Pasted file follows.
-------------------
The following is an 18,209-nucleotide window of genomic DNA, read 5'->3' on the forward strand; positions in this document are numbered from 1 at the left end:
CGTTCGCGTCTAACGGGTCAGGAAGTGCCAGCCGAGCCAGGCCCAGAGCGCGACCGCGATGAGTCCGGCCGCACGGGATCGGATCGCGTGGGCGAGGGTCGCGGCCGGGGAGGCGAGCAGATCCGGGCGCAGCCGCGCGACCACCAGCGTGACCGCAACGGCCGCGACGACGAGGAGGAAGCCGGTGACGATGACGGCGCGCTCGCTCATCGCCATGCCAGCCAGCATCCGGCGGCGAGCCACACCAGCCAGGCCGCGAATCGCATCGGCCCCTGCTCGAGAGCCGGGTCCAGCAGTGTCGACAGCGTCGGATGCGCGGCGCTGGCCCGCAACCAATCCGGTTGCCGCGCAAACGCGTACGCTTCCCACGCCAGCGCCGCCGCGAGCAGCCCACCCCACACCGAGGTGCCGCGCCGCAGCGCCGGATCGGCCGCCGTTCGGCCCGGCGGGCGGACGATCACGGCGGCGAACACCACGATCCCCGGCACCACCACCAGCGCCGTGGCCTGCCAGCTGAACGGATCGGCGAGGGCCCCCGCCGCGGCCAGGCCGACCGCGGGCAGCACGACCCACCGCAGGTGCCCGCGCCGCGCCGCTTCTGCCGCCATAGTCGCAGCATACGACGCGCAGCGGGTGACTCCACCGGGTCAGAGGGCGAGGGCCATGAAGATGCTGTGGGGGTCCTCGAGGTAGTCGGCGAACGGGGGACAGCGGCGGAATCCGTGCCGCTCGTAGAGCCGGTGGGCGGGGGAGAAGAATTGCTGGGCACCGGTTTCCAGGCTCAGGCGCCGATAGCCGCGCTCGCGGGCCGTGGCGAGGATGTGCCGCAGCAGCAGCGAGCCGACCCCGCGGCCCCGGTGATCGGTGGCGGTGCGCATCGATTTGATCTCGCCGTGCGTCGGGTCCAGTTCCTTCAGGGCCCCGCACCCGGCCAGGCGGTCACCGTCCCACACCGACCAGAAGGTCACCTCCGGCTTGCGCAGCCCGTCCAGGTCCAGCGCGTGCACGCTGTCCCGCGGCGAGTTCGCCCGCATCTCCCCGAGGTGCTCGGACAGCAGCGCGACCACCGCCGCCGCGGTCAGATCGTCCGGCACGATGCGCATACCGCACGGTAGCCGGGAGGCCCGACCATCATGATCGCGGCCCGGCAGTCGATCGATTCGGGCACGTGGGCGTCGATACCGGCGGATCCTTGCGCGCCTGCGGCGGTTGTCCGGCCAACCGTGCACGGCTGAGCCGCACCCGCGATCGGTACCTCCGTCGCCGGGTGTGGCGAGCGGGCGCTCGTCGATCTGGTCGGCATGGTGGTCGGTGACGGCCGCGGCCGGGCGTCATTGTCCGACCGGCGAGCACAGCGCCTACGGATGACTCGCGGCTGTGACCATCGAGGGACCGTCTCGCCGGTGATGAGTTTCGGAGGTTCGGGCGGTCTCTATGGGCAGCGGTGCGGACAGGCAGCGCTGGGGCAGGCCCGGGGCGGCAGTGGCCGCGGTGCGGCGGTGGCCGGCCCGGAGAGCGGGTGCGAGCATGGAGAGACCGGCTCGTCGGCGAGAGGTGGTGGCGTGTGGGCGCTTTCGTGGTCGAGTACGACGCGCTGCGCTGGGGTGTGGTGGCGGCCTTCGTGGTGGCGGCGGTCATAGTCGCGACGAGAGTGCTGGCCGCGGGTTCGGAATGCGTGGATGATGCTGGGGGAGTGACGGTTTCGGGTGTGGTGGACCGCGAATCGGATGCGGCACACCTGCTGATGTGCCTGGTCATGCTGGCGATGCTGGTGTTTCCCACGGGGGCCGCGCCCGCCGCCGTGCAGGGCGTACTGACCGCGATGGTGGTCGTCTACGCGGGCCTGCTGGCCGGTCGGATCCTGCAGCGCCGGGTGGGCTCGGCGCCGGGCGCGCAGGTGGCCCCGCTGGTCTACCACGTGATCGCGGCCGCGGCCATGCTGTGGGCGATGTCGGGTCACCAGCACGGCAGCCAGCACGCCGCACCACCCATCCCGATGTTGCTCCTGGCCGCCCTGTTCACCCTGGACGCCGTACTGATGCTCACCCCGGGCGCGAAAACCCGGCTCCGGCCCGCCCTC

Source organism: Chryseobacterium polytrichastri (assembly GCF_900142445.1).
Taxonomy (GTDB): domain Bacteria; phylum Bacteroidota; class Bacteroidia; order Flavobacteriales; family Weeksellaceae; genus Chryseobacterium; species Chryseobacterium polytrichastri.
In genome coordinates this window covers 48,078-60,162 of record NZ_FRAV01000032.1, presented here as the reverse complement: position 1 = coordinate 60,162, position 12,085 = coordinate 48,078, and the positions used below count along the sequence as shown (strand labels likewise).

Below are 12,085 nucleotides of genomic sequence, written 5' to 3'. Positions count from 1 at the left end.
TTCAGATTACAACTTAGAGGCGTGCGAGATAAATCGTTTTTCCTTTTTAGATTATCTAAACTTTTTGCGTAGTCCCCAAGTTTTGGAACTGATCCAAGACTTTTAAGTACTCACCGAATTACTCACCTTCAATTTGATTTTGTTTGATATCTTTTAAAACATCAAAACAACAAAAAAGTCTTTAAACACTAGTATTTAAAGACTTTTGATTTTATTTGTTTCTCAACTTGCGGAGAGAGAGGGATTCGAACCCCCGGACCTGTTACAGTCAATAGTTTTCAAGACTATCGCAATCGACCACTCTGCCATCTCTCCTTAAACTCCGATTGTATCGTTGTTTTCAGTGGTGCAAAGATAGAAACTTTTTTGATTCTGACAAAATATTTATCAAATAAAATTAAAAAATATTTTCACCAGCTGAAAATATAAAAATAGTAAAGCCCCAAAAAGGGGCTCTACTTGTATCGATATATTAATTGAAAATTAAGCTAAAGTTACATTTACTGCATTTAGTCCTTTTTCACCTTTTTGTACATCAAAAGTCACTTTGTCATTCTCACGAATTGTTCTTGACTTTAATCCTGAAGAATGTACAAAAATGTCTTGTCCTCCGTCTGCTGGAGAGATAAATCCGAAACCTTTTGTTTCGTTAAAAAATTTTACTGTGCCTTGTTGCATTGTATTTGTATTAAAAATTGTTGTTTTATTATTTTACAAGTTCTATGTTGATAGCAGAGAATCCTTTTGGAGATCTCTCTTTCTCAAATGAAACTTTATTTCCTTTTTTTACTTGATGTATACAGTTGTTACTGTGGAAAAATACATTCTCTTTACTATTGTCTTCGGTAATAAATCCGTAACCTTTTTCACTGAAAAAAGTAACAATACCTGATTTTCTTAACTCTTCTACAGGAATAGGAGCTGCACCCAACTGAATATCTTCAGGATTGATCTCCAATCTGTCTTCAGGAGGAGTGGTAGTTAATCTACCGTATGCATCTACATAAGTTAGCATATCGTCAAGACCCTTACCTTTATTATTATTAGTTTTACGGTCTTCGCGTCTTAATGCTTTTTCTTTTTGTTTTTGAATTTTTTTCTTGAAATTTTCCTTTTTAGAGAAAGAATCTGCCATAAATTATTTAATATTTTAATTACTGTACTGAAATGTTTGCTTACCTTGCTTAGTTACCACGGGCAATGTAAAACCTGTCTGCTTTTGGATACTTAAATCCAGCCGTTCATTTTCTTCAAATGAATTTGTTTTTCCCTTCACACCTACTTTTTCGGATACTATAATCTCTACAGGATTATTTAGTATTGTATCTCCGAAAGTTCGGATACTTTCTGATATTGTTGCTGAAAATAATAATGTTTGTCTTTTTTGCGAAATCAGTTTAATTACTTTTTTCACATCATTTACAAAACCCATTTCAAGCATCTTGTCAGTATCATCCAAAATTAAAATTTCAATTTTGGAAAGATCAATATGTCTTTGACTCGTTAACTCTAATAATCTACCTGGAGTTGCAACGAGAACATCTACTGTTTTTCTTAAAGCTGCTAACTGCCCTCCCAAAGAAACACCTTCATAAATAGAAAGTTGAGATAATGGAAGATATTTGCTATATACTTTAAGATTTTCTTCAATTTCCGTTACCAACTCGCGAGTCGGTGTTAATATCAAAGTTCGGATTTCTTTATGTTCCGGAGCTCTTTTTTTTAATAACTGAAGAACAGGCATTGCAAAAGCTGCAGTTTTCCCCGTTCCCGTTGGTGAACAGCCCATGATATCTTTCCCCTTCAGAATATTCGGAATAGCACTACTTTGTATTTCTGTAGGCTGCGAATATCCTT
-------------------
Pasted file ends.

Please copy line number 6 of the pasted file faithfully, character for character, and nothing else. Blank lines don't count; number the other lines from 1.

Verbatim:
Below are 12,085 nucleotides of genomic sequence, written 5' to 3'. Positions count from 1 at the left end.